Doctoral student Sarah Rothman is representing the University of Maryland at the global final of the Universitas 21 Three Minute Thesis Competition.
This university has been a member of Universitas 21, a group of universities from around the globe aiming to exchange knowledge internationally, since 2013. Its Three Minute Thesis Competition challenges doctoral students to explain their thesis and research in just three minutes.
Robyn Kotzker, program director of the graduate school’s funding opportunities office, said this competition is a way for students to gain both exposure for their research and experience in talking about their thesis in an engaging yet understandable way for non-specialist audiences.
Rothman said being able to communicate research to a broad audience was an important skill to have.
“We think what we’re doing is important, and if you want that knowledge to make a difference in the world, then you need to share it,” Rothman said. “If you’re doing excellent research and nobody gets what you’re doing, it’s not going to have an impact.”
Rothman, a doctoral student in the environmental science and technology department, presented her thesis about mosquitoes and how their diseases disproportionately affect lower income communities.
“Mosquitoes are everywhere, and they are both a nuisance and a public health threat to all communities, but not equally. So, I think this is something of interest to all humans,” Rothman said.
Rothman believes her work is important to focus on as a society to solve that injustice. One of the major ways to combat mosquito infestations is through source reduction. This happens when people try to reduce mosquito populations on their own property by treating water containers because mosquitoes breed in standing water such as pools.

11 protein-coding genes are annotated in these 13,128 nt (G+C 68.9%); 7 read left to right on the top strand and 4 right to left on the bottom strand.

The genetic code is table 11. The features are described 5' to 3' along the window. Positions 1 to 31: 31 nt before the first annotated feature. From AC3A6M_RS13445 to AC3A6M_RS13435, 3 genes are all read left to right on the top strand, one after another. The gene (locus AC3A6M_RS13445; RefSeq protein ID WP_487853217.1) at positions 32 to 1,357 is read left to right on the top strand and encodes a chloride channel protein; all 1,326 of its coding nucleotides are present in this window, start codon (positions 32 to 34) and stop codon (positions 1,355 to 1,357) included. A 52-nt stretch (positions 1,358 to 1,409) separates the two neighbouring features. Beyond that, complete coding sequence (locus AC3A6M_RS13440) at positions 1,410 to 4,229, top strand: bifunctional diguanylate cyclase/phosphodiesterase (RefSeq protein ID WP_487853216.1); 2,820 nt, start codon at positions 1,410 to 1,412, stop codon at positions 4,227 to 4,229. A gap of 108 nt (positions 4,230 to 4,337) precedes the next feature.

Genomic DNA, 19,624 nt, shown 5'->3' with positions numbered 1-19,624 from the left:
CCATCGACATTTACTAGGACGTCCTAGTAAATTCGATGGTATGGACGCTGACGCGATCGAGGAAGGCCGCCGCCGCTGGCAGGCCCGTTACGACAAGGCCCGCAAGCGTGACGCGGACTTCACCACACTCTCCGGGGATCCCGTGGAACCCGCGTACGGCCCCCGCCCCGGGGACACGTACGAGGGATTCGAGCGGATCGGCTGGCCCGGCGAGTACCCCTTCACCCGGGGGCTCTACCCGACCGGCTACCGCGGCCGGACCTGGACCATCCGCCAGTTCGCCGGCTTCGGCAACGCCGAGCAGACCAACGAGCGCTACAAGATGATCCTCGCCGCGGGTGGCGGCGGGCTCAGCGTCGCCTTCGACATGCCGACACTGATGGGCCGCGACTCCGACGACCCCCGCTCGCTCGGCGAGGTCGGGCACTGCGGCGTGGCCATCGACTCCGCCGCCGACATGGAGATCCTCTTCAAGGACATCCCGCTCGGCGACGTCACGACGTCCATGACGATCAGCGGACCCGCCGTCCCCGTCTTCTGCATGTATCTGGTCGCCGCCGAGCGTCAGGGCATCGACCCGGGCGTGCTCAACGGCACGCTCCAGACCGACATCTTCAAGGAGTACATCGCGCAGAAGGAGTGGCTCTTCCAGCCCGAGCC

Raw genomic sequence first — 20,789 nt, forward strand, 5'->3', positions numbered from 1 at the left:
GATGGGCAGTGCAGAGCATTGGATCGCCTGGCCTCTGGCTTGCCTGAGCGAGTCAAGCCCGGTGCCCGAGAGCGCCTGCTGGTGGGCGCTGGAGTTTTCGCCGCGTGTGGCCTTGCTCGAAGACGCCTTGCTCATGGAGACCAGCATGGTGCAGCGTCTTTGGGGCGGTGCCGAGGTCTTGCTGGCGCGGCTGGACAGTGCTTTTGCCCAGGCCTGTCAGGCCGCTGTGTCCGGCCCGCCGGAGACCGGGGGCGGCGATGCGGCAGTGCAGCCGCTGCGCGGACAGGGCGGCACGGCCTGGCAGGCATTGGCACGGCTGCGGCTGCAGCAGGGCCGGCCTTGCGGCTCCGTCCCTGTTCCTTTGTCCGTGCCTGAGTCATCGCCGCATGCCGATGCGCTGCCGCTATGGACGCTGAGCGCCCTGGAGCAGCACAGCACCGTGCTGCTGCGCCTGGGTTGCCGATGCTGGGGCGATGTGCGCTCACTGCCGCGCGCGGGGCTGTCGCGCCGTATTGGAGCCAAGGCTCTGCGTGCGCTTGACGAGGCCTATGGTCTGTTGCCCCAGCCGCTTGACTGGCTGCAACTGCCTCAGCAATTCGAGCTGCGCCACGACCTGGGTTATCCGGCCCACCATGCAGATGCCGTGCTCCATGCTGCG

The competition is first held at the college and university levels. After Rothman won on the college level, she was among several students awarded on the university level. However, only one student can represent the university at the global competition, and the graduate school chose Rothman.
The university helped Rothman produce a professional video to submit to the global competition where she faces 19 other competitors from universities around the world with research across all fields.
The university offered many services, such as workshops in writing and time to meet with an oral communications fellow, to students competing, Kotzker said.
In preparation , Rothman shared her presentation with her advisor and peers to ensure the simplified scientific aspects of her speech were accurate. She also shared it with family and friends to see if it was clear and understandable to people outside of her field.
Paul Leisnham, Rothman’s advisor, described Rothman as self-motivated and inquisitive.
“She may have bounced a few ideas off me here and there, but she entirely prepared it herself and practiced it and took the initiative,” Leisnham, an environmental science and technology professor, said.
Although Rothman said she hopes people vote for her, she also wants them to watch the other competition entries to learn about the wide variety of research other students are working on.
“Being able to get all these little snippets of incredible research going on all over the world in all different subjects. It’s educational, and it’s exciting to see how much good people are trying to do in the world, especially when the world can seem very tough sometimes,” Rothman said.
The last student from this university who won the Universitas 21 Three Minute Thesis Competition was Samuel Ramsey in 2017. Ramsey won the Judge’s First Place and the People’s Choice awards.
Voting for this year’s People’s Choice Award ends on Oct. 5.
This story has been updated.